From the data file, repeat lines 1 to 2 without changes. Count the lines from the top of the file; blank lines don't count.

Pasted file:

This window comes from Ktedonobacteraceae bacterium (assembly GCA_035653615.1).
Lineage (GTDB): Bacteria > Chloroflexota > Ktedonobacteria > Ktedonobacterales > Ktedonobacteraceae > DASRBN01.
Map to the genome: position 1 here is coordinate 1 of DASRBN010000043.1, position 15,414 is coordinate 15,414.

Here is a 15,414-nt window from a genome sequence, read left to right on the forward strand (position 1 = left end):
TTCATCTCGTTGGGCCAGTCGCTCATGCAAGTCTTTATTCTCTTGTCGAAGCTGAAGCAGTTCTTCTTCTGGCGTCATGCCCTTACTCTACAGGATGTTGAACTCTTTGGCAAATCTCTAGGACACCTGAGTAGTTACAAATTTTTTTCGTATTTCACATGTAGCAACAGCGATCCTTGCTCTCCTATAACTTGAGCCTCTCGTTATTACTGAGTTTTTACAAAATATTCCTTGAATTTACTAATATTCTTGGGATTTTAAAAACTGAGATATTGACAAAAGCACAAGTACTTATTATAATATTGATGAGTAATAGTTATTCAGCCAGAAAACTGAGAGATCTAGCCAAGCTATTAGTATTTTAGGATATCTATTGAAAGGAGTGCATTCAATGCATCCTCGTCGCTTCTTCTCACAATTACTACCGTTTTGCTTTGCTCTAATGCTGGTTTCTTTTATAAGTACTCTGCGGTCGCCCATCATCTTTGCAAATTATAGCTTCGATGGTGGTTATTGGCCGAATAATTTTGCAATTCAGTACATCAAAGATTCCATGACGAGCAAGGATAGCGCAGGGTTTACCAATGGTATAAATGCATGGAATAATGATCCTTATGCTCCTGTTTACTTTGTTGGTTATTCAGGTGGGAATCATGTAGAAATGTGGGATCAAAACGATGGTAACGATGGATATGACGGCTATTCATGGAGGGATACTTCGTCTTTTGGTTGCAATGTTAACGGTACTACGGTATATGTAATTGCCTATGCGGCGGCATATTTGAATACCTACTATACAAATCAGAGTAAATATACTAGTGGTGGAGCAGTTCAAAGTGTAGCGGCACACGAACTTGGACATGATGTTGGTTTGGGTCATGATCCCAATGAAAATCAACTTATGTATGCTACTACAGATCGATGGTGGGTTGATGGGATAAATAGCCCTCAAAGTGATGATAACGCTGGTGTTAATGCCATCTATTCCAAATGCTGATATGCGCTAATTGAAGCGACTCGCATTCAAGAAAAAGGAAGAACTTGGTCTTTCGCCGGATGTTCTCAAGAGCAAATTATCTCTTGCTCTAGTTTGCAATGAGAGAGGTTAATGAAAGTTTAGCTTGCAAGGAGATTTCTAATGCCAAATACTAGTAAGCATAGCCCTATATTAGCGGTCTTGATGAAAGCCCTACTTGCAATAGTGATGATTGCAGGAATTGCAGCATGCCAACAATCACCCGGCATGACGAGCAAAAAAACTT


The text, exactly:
This window comes from Ktedonobacteraceae bacterium (assembly GCA_035653615.1).
Lineage (GTDB): Bacteria > Chloroflexota > Ktedonobacteria > Ktedonobacterales > Ktedonobacteraceae > DASRBN01.